South Dakota's senators are responding to President Donald Trump's latest nomination of Brett Kavanaugh to fill a seat on the U.S. Supreme Court vacated by retiring Justice Anthony Kennedy.
“I commend President Trump for his selection of Brett Kavanaugh to replace Justice Kennedy on the Supreme Court," said U.S. Sen. John Thune, R-S.D., in a statement Monday night. "Judge Kavanaugh’s judicial career has demonstrated his commitment to impartiality and faithful application of the Constitution. I look forward to sitting down with Judge Kavanaugh as we go through the confirmation process."
“The president has announced his nominee, and now the Senate has a constitutional role of advice and consent," Sen. Mike Rounds, R-S.D., said in a statement supporting the nomination. "I take this responsibility very seriously. Confirming conservative, fair-minded judges who will adhere to the Constitution is one of the most important responsibilities of the United States Senate.”
Kavanaugh, 53, a federal appeals court judge, former aide to President George W. Bush, and assistant to independent counsel Kenneth Starr's investigation into President Bill Clinton, has garnered support in the conservative political and legal circles.
In a statement, President Bush praised the announcement, citing his 12 years on the D.C. Circuit.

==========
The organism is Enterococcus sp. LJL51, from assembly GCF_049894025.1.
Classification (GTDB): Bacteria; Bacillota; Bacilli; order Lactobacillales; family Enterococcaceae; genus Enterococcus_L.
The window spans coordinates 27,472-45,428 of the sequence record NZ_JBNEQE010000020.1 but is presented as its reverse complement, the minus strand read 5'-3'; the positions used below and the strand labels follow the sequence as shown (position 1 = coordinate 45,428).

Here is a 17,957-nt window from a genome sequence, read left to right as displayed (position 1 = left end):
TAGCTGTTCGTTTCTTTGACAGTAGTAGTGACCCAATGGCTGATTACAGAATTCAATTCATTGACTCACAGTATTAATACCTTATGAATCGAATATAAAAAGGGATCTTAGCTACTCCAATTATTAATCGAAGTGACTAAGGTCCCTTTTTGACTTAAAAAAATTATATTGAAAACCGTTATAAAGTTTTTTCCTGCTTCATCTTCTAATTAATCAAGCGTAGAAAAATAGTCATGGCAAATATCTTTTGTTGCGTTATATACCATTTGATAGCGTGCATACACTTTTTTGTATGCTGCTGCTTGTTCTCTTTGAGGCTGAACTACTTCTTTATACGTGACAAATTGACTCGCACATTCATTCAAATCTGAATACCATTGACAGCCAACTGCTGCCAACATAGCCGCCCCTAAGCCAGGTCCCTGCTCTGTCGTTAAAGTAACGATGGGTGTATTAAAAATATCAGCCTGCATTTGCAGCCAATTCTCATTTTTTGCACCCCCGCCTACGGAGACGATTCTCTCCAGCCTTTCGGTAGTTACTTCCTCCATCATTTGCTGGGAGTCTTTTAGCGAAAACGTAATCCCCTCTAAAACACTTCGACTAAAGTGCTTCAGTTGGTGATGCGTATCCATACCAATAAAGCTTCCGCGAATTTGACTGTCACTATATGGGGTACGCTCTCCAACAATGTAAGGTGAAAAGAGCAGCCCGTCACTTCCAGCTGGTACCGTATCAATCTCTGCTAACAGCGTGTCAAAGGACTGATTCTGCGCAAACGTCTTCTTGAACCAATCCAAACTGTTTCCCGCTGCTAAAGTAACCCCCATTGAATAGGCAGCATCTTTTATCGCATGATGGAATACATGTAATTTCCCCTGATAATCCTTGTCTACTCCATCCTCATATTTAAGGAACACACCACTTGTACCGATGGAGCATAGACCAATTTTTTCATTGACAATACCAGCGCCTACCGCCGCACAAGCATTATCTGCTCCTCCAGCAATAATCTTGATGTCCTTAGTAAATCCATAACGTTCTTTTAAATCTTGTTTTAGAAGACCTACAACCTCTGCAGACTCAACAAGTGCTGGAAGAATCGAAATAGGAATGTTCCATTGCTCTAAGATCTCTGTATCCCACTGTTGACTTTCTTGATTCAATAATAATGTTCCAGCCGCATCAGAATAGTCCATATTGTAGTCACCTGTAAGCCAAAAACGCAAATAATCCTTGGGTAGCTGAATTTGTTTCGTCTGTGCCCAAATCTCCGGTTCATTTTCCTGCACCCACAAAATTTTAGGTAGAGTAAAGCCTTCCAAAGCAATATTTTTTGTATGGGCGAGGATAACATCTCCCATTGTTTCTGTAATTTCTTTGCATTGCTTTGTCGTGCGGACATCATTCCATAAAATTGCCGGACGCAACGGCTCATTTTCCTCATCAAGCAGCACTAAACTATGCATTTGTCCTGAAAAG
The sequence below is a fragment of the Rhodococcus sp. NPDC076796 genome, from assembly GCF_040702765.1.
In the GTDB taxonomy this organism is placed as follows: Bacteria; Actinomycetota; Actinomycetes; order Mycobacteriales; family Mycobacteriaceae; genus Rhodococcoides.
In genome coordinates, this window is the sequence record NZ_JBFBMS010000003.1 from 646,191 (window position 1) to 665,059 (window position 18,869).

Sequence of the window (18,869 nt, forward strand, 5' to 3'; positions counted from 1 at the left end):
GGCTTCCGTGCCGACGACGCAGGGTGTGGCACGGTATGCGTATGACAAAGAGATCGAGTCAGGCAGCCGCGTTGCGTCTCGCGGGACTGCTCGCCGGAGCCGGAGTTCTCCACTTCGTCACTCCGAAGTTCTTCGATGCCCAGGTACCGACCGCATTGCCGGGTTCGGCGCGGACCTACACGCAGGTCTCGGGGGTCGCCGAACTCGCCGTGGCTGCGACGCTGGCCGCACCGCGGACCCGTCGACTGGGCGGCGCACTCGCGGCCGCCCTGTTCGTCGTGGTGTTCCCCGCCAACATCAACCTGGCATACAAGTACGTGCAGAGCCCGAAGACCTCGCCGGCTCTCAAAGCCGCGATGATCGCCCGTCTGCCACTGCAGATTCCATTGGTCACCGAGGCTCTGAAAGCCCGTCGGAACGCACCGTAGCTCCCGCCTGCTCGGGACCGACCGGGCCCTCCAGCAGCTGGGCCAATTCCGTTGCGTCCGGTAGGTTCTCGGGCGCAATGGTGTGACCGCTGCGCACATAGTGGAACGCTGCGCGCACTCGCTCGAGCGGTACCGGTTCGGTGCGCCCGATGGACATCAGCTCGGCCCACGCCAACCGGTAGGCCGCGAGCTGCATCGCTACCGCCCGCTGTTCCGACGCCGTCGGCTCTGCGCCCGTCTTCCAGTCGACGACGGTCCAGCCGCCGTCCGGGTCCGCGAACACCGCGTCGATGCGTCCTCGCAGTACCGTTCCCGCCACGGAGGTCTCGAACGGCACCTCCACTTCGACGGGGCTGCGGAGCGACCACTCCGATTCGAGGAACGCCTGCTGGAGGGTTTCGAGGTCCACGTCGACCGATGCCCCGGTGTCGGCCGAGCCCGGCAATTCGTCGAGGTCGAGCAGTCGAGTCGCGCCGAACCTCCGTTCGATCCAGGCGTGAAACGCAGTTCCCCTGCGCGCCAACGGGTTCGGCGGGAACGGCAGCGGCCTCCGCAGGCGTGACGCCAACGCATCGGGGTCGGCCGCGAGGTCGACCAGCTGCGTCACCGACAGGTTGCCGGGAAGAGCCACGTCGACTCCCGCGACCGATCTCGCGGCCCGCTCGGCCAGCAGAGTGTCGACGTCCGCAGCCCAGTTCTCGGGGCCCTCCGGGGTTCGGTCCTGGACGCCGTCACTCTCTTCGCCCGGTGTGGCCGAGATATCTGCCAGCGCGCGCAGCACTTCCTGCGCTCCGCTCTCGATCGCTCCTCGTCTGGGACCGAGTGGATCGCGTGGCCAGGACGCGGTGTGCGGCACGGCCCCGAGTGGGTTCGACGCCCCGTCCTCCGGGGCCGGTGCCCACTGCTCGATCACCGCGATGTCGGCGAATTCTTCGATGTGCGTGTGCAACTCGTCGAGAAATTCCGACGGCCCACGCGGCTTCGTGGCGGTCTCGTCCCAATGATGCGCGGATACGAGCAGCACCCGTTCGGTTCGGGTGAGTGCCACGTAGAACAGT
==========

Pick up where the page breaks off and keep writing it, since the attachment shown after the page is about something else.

"He is a fine husband, father, and friend — and a man of the highest integrity."
A pitched confirmation battle appears to be shaping up in the Senate. Many Democrats, still bitter over Republican leadership's decision to not hold a hearing on President Obama's final pick of Judge Merrick Garland to fill the seat vacated following the death of Justice Antonin Scalia nine months out from the 2016 presidential election, have vowed to oppose any nominee that could cement a rightward swing of the nation's highest court.
Senate Minority Leader Chuck Schumer, D-N.Y., announced his opposition to the nominee in a statement.
“In selecting Judge Brett Kavanaugh for the Supreme Court, President Trump has put reproductive rights and freedoms and health care protections for millions of Americans on the judicial chopping block. His own writings make clear that he would rule against reproductive rights and freedoms, and that he would welcome challenges to the constitutionality of the Affordable Care Act."
Thune encouraged senators to "carefully review the qualifications of this nominee instead of trying to solicit his opinions on political issues." Rounds said he looked forward to a "vigorous" confirmation hearing.